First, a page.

Independent iPhone Testing Claims Radiofrequency Radiation Is Above Legal Limits

A new report is making the rounds that originated with The Chicago Tribune. The publication took several smartphones, including multiple iPhone models, and tested them to see how much radiofrequency radiation the devices emit. The testing alleges that some iPhones are emitting radiation that is exceeding federal safety limits.


The publication used an accredited lab to test the smartphones per federal guidelines. In the testing, the iPhones were under a clear liquid meant to simulate human tissue, and probes measured the radiofrequency radiation. While testing found that several iPhone models were producing radiofrequency radiation over legal limits, the worst performer was the iPhone 7.

iphone testing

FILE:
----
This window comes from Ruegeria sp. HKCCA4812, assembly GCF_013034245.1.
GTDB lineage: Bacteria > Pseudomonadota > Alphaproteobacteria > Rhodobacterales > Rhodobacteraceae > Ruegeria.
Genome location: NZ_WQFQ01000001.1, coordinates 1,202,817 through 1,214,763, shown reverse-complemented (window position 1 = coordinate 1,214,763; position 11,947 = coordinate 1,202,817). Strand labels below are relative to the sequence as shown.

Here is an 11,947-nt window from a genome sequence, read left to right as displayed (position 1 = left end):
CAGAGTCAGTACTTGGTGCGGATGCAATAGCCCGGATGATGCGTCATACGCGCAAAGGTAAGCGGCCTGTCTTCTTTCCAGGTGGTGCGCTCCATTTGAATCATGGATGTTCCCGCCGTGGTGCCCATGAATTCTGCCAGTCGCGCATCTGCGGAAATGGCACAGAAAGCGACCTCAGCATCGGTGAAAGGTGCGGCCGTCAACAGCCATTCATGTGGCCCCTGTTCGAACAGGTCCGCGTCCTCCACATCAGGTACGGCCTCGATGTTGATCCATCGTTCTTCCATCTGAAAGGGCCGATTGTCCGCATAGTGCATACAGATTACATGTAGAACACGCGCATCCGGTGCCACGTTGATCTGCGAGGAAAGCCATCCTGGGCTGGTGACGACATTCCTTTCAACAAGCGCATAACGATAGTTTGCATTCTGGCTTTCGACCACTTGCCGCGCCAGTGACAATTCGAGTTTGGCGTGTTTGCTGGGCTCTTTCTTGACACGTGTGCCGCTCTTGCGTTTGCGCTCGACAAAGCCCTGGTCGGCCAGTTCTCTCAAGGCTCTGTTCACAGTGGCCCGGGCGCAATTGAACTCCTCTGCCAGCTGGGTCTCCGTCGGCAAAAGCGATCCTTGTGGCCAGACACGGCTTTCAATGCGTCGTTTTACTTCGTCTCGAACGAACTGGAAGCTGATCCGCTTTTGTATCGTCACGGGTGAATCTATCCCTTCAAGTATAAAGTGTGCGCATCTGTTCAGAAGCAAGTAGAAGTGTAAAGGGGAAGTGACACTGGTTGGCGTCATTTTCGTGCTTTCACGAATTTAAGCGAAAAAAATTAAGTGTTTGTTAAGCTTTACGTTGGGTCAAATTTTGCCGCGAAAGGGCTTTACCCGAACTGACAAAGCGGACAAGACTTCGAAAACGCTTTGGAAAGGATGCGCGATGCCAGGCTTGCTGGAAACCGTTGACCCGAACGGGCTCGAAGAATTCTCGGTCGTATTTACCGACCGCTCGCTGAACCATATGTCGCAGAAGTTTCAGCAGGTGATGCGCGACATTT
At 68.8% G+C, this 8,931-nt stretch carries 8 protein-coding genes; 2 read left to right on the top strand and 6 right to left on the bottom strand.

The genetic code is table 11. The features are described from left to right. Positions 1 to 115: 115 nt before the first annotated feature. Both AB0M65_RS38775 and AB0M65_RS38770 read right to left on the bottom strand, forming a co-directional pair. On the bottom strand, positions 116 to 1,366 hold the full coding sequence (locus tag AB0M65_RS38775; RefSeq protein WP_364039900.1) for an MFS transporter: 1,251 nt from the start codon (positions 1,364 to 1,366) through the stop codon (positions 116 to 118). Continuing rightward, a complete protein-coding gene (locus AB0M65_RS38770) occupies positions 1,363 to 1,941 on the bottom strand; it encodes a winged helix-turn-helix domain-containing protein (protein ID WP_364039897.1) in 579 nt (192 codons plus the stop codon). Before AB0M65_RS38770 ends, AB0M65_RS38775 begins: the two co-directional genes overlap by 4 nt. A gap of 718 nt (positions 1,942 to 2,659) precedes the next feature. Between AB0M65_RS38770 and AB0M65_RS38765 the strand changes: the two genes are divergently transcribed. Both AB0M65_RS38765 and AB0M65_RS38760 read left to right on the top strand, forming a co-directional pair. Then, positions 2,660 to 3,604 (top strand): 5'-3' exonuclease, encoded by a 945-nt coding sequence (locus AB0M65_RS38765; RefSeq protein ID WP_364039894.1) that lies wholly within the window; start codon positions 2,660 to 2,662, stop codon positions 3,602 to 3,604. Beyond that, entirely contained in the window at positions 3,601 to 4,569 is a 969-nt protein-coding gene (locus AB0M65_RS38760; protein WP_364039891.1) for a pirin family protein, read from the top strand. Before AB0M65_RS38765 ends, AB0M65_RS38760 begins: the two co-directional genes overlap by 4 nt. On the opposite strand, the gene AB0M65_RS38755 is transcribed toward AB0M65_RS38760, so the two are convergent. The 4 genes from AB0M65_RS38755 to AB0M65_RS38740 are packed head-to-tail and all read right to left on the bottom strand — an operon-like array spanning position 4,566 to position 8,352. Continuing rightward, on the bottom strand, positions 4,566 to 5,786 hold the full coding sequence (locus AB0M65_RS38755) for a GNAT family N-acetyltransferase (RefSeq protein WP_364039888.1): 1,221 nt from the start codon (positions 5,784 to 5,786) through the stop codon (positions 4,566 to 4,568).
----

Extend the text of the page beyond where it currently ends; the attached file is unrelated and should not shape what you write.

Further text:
The testing showed that the iPhone 7 was over the legal limits for radiation production, and produced more than twice the radiofrequency radiation that Apple reported to federal regulators. Some of the tests conducted by the lab found that the iPhone X was slightly over legal radiation limits along with the iPhone 8. The iPhone 8 Plus was found to stay within legal limits.

The iPhones were tested again after Apple complained that the original test procedures were done incorrectly. The second round of iPhone testing added steps to activate sensors that reduce the power produced by the iPhones. In the modified iPhone testing, someone held the device while tests were run, the iPhone 8 was under the 5mm radiation production limit. The iPhone 7 models stayed above the legal limit. 

Apple is also contesting the second round of testing, stating that it was performed incorrectly. After the test results were published, the FCC noted that it would be doing its own retesting over the next few months and verifying the smartphones comply with FCC rules. Other smartphones tested included models from Samsung, Motorola, and Vivo with most of the devices said to exceed FCC regulations for radiofrequency radiation levels. 

Tags:  iPhone, smartphone, FCC